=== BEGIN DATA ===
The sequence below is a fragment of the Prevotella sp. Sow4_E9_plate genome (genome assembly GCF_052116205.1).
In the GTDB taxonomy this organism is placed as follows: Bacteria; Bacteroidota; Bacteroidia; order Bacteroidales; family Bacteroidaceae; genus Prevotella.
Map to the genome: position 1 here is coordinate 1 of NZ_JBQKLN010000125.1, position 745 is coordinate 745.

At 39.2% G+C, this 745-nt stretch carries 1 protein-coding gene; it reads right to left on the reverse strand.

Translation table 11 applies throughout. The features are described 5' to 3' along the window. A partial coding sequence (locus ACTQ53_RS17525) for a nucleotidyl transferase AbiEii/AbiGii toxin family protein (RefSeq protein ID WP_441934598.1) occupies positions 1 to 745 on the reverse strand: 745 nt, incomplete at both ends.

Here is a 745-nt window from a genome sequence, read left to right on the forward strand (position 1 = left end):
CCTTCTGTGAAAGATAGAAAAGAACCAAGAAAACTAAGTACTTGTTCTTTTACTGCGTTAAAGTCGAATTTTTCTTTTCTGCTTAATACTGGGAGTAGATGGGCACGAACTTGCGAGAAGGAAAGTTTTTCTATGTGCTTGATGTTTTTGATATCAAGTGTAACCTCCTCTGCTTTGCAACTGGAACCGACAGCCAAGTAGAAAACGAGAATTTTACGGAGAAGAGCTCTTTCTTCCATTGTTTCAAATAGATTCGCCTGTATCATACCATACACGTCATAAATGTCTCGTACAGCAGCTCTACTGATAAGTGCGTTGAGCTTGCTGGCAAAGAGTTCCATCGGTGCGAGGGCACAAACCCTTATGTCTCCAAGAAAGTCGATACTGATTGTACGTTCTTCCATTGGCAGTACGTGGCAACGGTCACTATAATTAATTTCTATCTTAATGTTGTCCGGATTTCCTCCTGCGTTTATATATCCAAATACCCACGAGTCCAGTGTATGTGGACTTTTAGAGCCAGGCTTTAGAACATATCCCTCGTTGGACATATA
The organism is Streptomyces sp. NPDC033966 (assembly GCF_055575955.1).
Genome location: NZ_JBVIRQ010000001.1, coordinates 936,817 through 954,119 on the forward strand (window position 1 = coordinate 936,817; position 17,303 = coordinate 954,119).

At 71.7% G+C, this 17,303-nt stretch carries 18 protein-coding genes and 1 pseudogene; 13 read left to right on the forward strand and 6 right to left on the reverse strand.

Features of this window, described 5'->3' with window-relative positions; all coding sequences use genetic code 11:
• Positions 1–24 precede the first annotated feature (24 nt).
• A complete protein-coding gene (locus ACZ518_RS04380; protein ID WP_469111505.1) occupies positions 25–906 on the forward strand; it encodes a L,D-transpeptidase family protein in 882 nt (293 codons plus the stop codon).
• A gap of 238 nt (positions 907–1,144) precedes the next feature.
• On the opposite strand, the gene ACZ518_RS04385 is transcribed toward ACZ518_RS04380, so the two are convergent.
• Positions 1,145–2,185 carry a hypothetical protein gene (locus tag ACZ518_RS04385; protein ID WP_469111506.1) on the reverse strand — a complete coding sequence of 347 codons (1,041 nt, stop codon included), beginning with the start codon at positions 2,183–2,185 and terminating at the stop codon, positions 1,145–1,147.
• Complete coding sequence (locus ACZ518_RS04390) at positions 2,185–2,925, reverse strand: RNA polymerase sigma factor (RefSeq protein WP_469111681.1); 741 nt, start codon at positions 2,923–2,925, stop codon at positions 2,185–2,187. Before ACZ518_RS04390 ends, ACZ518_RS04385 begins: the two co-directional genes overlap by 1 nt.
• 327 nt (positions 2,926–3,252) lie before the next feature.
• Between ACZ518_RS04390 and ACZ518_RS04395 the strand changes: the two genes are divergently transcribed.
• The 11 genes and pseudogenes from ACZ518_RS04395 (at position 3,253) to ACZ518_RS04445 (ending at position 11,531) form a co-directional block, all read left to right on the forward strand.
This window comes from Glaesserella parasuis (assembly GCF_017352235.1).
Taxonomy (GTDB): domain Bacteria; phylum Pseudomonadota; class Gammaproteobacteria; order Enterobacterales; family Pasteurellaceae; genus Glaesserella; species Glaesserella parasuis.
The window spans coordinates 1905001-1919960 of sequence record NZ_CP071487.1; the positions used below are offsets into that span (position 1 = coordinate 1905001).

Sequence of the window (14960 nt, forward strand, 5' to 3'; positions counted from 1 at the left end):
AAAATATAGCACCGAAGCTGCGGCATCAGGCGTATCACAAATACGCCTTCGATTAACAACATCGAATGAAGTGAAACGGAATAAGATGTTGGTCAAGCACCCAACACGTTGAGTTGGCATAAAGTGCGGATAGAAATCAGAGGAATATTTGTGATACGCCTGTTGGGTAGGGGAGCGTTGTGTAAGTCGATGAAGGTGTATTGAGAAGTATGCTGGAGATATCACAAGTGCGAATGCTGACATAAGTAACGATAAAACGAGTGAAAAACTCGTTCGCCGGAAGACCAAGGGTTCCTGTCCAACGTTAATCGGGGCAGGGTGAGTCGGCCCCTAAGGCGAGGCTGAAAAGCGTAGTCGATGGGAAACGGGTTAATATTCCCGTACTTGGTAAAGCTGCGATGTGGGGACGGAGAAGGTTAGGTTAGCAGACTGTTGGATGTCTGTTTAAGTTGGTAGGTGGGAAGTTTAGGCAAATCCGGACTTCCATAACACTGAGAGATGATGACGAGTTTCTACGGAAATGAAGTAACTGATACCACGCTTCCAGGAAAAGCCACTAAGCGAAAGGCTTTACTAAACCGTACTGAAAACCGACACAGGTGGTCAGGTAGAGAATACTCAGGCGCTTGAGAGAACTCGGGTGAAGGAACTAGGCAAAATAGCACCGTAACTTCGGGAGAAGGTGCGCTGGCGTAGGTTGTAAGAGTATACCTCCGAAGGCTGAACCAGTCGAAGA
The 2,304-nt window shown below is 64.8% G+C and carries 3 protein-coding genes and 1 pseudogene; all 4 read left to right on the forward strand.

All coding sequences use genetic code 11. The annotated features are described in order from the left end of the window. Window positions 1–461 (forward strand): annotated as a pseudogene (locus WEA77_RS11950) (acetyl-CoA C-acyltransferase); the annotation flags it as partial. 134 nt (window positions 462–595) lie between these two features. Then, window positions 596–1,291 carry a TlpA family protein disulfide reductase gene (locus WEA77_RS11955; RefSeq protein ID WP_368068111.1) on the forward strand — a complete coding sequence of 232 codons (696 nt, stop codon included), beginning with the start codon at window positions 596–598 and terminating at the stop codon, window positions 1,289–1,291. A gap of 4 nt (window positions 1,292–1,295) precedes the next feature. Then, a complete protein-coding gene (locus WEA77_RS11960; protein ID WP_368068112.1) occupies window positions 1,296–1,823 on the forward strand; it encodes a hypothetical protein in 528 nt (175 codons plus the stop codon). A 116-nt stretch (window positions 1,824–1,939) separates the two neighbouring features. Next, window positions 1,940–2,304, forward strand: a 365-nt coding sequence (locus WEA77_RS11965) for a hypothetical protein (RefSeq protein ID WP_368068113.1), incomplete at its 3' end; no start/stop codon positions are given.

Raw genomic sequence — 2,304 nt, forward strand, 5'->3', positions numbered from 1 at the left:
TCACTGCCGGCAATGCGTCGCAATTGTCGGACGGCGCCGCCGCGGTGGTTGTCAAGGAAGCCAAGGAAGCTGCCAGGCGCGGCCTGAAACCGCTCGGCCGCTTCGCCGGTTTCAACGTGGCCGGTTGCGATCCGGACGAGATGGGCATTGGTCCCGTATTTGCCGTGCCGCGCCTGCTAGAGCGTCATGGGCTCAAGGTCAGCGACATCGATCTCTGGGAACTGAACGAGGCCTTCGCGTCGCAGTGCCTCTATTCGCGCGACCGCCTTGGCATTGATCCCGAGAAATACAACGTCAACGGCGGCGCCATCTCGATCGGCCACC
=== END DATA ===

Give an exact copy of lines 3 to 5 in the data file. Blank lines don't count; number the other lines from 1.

Map to the genome: position 1 here is coordinate 1 of NZ_JBQKLN010000125.1, position 745 is coordinate 745.

At 39.2% G+C, this 745-nt stretch carries 1 protein-coding gene; it reads right to left on the reverse strand.

Translation table 11 applies throughout. The features are described 5' to 3' along the window. A partial coding sequence (locus ACTQ53_RS17525) for a nucleotidyl transferase AbiEii/AbiGii toxin family protein (RefSeq protein ID WP_441934598.1) occupies positions 1 to 745 on the reverse strand: 745 nt, incomplete at both ends.